Greetings from a beautiful San Francisco!
The research trip officially ended on Friday (I’m hanging around for a holiday – yay!), but I still have at least 4 or 5 more meetings I want to write up and send out on this list over the next week or two. If you don’t want to keep receiving the emails, just let me know.
Thank you also to all the people who have been responding to me about these updates. I’m sorry I haven’t had the time to reply individually, but I have a cunning plan. I will wrap up this mailing list by doing a call-out to those who are interested in working with the East London Green Jobs Alliance specifically, and those who would like to be part of a broader conversation about taking the green economy/green jobs agenda forward. So please respond to that when the time comes!
A few months ago, I got in touch with Raquel Pinderhughes, who is Professor of Urban Studies at San Francisco State University. She is an expert on green collar jobs, coining the term in 2004 to describe manual labor jobs related to improvements in environmental quality. She also wrote the landmark study, Green Collar Jobs: An Analysis of the Capacity of Green Business to Provide High Quality Jobs for Men and Women with Barriers to Employment, which provided critical guidance to the Oakland Green Jobs Corp, the first green jobs training programme that implemented the model that the Pinderhughes study proposes.
I am quite obsessed with the Pinderhughes model and it is providing the blueprint for my current work with the East London Green Jobs Alliance as we design our pilot project. You can read more about the model in her report for the Ella Baker Center, Making Green Work: Best Practices in Green-Collar Job Training. So you can imagine that I was very pleased that we were scheduled to meet with her this week to learn more about the environmental literacy curriculum that Raquel has developed, called Roots of Success.
- The Roots of Success curriculum is designed to be taught in a total of 45 hours, by a certified Roots of Success trainer. The curriculum is split into themes – Water, Energy, Waste, Transportation, Building, and Food and Agriculture. There is even a theme on Community Organizing, which was developed in response to a need identified by trainers that participants wanted to take action around what they were learning within their own communities. Each theme is split into 4 parts, covering an Introduction to the issue, Problems, Solutions, and Green Jobs in the field.
- The curriculum is designed for ages 16+, and for those who have basic numerical and literacy skills. The pedagogy is incredibly interactive and participatory, with the aim that every student feels empowered and capable.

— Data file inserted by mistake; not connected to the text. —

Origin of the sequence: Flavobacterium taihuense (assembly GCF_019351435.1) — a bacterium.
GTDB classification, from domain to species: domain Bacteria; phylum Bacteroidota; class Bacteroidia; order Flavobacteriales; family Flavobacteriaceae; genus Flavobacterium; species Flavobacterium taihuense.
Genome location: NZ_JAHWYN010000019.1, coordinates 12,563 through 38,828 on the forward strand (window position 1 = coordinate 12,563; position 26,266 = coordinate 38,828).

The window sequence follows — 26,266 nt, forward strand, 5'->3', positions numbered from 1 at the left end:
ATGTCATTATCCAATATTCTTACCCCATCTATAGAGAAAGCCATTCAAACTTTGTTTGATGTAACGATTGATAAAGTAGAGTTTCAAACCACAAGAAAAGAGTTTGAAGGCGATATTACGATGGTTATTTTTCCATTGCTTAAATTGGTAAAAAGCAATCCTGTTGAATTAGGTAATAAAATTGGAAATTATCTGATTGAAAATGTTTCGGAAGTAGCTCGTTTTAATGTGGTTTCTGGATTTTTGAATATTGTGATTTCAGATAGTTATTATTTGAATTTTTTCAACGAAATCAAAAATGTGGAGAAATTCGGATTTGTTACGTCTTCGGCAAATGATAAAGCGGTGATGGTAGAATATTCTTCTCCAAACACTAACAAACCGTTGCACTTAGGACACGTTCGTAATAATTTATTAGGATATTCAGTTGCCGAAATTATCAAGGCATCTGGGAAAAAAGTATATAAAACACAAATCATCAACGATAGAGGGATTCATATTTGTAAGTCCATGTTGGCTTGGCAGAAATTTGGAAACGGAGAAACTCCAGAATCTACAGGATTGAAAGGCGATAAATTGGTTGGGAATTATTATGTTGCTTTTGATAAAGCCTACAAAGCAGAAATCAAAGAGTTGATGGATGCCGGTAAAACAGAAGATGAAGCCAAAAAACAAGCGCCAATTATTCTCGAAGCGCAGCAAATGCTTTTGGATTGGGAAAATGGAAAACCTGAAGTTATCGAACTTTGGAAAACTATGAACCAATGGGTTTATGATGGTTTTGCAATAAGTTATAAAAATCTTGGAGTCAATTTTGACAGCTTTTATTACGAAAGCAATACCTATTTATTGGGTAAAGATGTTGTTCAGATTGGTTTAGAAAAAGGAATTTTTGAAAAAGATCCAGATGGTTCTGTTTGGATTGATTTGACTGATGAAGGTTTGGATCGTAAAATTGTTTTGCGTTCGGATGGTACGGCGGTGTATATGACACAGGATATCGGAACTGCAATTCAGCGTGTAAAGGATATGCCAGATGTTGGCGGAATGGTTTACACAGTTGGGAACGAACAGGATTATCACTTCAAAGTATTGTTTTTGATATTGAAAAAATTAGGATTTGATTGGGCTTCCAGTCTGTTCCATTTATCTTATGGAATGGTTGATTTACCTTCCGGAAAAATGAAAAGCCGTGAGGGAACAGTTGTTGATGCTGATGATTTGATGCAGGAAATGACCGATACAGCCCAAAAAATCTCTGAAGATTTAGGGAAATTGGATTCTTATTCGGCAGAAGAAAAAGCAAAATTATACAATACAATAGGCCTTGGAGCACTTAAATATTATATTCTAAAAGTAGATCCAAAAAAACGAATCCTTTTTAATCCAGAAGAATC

- The Roots of Success definition of environmental literacy– Environmentally literate people have sufficient knowledge, skills, and understanding of environmental topics and concerns to be able to analyze and make informed decisions about environmental issues. Increasing environmental literacy is essential to ensuring that everyone, at every educational level and in all sectors, is able to participate in developing a cleaner, prosperous economy and more sustainable future. It is vital to enabling disenfranchised people and communities to participate in and benefit from the green economy.
- Raquel believes that environmental literacy is an essential component of any good green jobs training model, along with more traditional components, such as job readiness training and hard skills, etc. She believes that the environmental literacy component is about giving participants the greater context of their work and the knowledge that their work is meaningful, dignified and community-serving. If participants don’t understand the scale of the environmental challenge, they might not appreciate how important their work is, which is a real motivator to keep going and complete the training and entry-level work. This is especially true for jobs in energy efficiency and construction, such as installing insulation, where the everyday reality of the job can be dusty and repetitive.
Who uses it
- Basically every green jobs training programme we’ve met in SF uses the Roots of Success curriculum, along with over a hundred others across the country. (Check out Sustainable South Bronx for a cool East Coast example of a green jobs project!). It’s also being used by community colleges and other community groups that want to skill up their people in environmental literacy, but aren’t being trained for a job.
The good news
I will be working with Raquel to adapt the curriculum to make it suitable for the UK context, but we will hopefully have a new version available sometime during the summer. It is all very exciting. There is also talk of Raquel coming over to train more people to deliver the curriculum, so if you are interested, do reply to this email with “Roots of Success” in the subject line to be kept in the loop on that.
And talking of environmental literacy, read how Unionlearn are doing their bit through their green workplaces programme.